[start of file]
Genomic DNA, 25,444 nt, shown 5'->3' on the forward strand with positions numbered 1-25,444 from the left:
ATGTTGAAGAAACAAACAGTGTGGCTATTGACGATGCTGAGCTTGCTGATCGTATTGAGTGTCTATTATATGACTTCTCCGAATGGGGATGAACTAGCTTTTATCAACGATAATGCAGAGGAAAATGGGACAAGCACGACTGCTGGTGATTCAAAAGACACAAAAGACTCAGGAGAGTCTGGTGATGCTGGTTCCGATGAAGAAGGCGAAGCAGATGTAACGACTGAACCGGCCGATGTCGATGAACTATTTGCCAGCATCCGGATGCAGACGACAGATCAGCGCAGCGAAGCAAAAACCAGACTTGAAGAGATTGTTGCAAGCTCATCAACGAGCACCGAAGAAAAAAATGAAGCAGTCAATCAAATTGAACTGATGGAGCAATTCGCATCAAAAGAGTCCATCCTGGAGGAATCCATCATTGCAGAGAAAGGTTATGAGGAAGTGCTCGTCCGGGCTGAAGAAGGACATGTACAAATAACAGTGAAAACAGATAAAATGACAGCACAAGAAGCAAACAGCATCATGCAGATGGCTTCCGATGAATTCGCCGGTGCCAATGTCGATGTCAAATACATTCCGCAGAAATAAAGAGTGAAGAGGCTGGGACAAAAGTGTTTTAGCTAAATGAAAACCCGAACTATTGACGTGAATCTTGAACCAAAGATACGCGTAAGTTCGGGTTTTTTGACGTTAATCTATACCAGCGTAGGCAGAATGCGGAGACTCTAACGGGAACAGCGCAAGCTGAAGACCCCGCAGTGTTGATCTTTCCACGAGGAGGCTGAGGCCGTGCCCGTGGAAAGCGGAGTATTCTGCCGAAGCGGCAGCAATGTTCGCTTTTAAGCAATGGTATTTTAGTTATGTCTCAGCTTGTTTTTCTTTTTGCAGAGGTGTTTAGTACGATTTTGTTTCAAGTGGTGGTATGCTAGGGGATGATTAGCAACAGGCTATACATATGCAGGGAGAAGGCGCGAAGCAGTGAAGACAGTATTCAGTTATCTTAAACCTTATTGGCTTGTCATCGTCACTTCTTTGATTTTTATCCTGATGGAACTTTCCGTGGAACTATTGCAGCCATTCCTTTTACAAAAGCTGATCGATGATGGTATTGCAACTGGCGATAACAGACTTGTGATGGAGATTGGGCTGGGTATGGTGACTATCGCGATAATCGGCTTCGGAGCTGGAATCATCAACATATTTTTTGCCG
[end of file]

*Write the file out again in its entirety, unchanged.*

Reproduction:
Genomic DNA, 25,444 nt, shown 5'->3' on the forward strand with positions numbered 1-25,444 from the left:
ATGTTGAAGAAACAAACAGTGTGGCTATTGACGATGCTGAGCTTGCTGATCGTATTGAGTGTCTATTATATGACTTCTCCGAATGGGGATGAACTAGCTTTTATCAACGATAATGCAGAGGAAAATGGGACAAGCACGACTGCTGGTGATTCAAAAGACACAAAAGACTCAGGAGAGTCTGGTGATGCTGGTTCCGATGAAGAAGGCGAAGCAGATGTAACGACTGAACCGGCCGATGTCGATGAACTATTTGCCAGCATCCGGATGCAGACGACAGATCAGCGCAGCGAAGCAAAAACCAGACTTGAAGAGATTGTTGCAAGCTCATCAACGAGCACCGAAGAAAAAAATGAAGCAGTCAATCAAATTGAACTGATGGAGCAATTCGCATCAAAAGAGTCCATCCTGGAGGAATCCATCATTGCAGAGAAAGGTTATGAGGAAGTGCTCGTCCGGGCTGAAGAAGGACATGTACAAATAACAGTGAAAACAGATAAAATGACAGCACAAGAAGCAAACAGCATCATGCAGATGGCTTCCGATGAATTCGCCGGTGCCAATGTCGATGTCAAATACATTCCGCAGAAATAAAGAGTGAAGAGGCTGGGACAAAAGTGTTTTAGCTAAATGAAAACCCGAACTATTGACGTGAATCTTGAACCAAAGATACGCGTAAGTTCGGGTTTTTTGACGTTAATCTATACCAGCGTAGGCAGAATGCGGAGACTCTAACGGGAACAGCGCAAGCTGAAGACCCCGCAGTGTTGATCTTTCCACGAGGAGGCTGAGGCCGTGCCCGTGGAAAGCGGAGTATTCTGCCGAAGCGGCAGCAATGTTCGCTTTTAAGCAATGGTATTTTAGTTATGTCTCAGCTTGTTTTTCTTTTTGCAGAGGTGTTTAGTACGATTTTGTTTCAAGTGGTGGTATGCTAGGGGATGATTAGCAACAGGCTATACATATGCAGGGAGAAGGCGCGAAGCAGTGAAGACAGTATTCAGTTATCTTAAACCTTATTGGCTTGTCATCGTCACTTCTTTGATTTTTATCCTGATGGAACTTTCCGTGGAACTATTGCAGCCATTCCTTTTACAAAAGCTGATCGATGATGGTATTGCAACTGGCGATAACAGACTTGTGATGGAGATTGGGCTGGGTATGGTGACTATCGCGATAATCGGCTTCGGAGCTGGAATCATCAACATATTTTTTGCCG